Fashion meets Fortnite: the rise of 3D clothes and digital catwalks | Fashion
Virtual clothing and cyberspace catwalk shows may sound like the stuff of a William Gibson novel. But with physical fashion weeks on hold, and many designers unable to produce their next collections owing to the Covid-19 crisis, the niche world of digital fashion has been catapulted to the mainstream.
“Anyone who wants to put on a catwalk show in June will have to go digital,” says Kerry Murphy, founder of “digital fashion house” The Fabricant, which he says has seen a spike in interest since lockdown began. One of The Fabricant’s clients, Tommy Hilfiger, is among brands already testing avatars, holograms and augmented-reality formats internally, the company’s CEO, Daniel Grieder, told fashion trade title WWD.
The world’s first entirely virtual fashion week, Shanghai fashion week, took place last month. Despite some technical glitches, one designer, Angel Chen, demonstrated the possibilities of the format with a thrilling five-minute presentation featuring real models and computer generated graphics. Models were directed and styled via video link, because the designer was self-isolating.
Moscow fashion week was also shown virtually earlier this week, with 830,000 people streaming its shows. The British Fashion Council also confirmed that it is to replace its London fashion week men’s showcase in June with a digital event. Helsinki fashion week, in July, will also be digital, a decision taken prior to the pandemic for environmental reasons, with all collections to be created by a 3D artist.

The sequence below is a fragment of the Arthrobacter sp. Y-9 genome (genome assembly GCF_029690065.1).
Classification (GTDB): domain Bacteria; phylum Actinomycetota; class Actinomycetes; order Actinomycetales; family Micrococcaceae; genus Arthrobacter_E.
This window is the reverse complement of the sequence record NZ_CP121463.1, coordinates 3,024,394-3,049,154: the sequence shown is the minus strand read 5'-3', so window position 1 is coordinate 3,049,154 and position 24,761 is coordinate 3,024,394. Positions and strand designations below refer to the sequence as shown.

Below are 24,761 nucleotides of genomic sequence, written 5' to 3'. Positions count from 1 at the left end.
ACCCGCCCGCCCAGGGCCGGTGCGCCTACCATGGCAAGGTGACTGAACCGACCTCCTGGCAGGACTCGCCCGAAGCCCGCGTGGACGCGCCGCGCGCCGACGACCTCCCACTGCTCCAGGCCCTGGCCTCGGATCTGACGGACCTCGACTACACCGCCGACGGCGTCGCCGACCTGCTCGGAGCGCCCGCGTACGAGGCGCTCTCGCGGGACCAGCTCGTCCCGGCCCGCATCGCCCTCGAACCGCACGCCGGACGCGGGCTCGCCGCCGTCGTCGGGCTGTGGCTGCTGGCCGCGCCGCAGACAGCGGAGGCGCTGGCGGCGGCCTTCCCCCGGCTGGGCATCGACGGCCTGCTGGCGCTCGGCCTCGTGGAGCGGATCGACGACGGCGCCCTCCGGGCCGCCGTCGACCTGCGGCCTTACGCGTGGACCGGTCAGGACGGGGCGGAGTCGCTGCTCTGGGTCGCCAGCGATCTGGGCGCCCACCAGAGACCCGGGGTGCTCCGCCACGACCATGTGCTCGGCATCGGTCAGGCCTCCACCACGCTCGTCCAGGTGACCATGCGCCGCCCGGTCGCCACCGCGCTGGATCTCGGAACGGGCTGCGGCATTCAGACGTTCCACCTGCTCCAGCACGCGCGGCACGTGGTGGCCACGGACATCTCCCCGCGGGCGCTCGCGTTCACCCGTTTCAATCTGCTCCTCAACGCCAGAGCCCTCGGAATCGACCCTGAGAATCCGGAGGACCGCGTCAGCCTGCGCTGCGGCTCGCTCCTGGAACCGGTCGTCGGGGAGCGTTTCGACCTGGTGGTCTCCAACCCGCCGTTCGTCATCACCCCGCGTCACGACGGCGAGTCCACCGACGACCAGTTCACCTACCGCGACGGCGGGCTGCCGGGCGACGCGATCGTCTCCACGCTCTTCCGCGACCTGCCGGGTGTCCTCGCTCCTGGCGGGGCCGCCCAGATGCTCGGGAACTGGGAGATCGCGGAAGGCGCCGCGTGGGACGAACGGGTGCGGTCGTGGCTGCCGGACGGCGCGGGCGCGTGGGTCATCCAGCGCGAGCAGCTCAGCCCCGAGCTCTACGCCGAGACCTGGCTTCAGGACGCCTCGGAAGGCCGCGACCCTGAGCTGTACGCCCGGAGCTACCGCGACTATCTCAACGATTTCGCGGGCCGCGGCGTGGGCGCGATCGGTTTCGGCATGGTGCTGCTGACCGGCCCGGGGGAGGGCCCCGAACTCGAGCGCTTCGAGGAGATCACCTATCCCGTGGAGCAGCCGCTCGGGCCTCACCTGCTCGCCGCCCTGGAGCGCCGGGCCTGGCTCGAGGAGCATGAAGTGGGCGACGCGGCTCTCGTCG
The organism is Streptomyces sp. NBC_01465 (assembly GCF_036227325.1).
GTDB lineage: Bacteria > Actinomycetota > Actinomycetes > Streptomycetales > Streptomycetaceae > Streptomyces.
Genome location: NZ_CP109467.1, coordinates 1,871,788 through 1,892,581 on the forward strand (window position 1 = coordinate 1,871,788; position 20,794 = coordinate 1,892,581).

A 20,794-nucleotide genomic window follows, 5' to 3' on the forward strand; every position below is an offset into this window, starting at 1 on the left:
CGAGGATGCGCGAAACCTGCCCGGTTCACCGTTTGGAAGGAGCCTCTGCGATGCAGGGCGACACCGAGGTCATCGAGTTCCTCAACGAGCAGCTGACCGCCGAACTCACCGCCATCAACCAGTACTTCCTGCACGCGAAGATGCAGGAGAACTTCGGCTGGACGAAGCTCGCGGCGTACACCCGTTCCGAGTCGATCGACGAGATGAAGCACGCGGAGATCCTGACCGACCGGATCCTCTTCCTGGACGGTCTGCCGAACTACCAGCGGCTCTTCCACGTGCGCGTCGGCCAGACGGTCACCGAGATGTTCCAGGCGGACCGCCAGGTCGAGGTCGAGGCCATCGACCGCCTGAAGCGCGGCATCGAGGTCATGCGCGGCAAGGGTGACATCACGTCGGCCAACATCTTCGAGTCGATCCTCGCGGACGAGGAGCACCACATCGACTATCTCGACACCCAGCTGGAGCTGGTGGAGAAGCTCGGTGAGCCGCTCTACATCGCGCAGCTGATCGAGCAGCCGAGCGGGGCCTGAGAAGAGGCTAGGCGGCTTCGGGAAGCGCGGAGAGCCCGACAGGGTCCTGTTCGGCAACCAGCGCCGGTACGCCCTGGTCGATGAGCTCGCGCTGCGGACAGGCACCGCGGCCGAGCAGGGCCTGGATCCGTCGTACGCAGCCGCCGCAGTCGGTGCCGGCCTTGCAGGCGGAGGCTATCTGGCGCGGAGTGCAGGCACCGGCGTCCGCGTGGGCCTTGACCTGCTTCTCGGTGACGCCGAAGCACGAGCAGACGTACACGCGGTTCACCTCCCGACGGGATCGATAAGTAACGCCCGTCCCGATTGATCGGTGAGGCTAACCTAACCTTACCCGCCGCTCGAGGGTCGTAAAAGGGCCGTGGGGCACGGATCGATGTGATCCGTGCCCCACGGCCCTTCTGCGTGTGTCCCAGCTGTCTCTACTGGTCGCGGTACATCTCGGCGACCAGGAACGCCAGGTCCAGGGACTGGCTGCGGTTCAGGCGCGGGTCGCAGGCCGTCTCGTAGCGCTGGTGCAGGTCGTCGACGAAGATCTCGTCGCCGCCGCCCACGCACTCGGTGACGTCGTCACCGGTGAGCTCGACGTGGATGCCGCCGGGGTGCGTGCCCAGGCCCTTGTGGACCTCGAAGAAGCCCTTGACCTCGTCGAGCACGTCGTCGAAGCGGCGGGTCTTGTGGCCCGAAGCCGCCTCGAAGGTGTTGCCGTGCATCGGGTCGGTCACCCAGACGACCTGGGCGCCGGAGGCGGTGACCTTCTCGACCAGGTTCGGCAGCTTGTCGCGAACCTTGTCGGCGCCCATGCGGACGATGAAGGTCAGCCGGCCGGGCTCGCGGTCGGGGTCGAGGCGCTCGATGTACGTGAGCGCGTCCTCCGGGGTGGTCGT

Another digital image from The Fabricant. Photograph: The Fabricant
Shows could become even more immersive and hi-tech as the discipline evolves; 3D avatars wearing digitally created clothing, real models’ faces beamed on to 3D bodies and real models wearing real or digital clothing are all options. “There is no wrong answer and brands don’t need to use the catwalk format specifically – they are forced to be creative,” says Murphy.
Murphy firmly believes that 3D clothing will soon become a mainstream consumer pastime, too, as technological advances allow those without 3D modelling skills and software to digitally style their own outfits. Last week, his company launched a beta platform, Leela, that aims to automate this process, enabling users to scan a picture of their face on to a 3D digital body and choose clothing for it to wear.
Digital fashion “is going to be as big as retail”, insists Murphy, who argues that paying for digital clothing had already been normalised for players of Fortnite. “Everyone has a virtual identity, and that is only going to get bigger.” Digital fashion has clear sustainability benefits, enabling customers to buy “fantastical” outfits to express their identities on social media, without wearing an outfit once then consigning it to landfill, a trend that has become prevalent on social media.
“There’s enough clothing in the world. This way brands can sell fewer physical items – can produce less stuff – but keep margins the same,” says Murphy.